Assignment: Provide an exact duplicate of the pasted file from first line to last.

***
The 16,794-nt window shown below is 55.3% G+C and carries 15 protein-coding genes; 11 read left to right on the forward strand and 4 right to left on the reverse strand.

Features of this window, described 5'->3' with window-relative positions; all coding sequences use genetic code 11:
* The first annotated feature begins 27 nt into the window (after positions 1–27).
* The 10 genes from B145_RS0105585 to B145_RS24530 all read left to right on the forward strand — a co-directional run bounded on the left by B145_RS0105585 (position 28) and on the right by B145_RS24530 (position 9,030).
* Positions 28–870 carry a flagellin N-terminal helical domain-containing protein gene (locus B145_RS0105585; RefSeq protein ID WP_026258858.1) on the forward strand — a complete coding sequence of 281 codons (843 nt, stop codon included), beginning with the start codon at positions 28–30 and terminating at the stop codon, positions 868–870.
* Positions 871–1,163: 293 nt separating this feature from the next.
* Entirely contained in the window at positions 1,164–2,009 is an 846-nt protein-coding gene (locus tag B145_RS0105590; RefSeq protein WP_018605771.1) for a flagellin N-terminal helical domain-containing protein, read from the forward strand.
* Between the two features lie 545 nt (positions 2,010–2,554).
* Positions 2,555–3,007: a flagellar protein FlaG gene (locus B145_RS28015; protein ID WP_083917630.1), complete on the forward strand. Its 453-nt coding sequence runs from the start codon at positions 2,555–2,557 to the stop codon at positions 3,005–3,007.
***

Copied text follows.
The 16,794-nt window shown below is 55.3% G+C and carries 15 protein-coding genes; 11 read left to right on the forward strand and 4 right to left on the reverse strand.

Features of this window, described 5'->3' with window-relative positions; all coding sequences use genetic code 11:
* The first annotated feature begins 27 nt into the window (after positions 1–27).
* The 10 genes from B145_RS0105585 to B145_RS24530 all read left to right on the forward strand — a co-directional run bounded on the left by B145_RS0105585 (position 28) and on the right by B145_RS24530 (position 9,030).
* Positions 28–870 carry a flagellin N-terminal helical domain-containing protein gene (locus B145_RS0105585; RefSeq protein ID WP_026258858.1) on the forward strand — a complete coding sequence of 281 codons (843 nt, stop codon included), beginning with the start codon at positions 28–30 and terminating at the stop codon, positions 868–870.
* Positions 871–1,163: 293 nt separating this feature from the next.
* Entirely contained in the window at positions 1,164–2,009 is an 846-nt protein-coding gene (locus tag B145_RS0105590; RefSeq protein WP_018605771.1) for a flagellin N-terminal helical domain-containing protein, read from the forward strand.
* Between the two features lie 545 nt (positions 2,010–2,554).
* Positions 2,555–3,007: a flagellar protein FlaG gene (locus B145_RS28015; protein ID WP_083917630.1), complete on the forward strand. Its 453-nt coding sequence runs from the start codon at positions 2,555–2,557 to the stop codon at positions 3,005–3,007.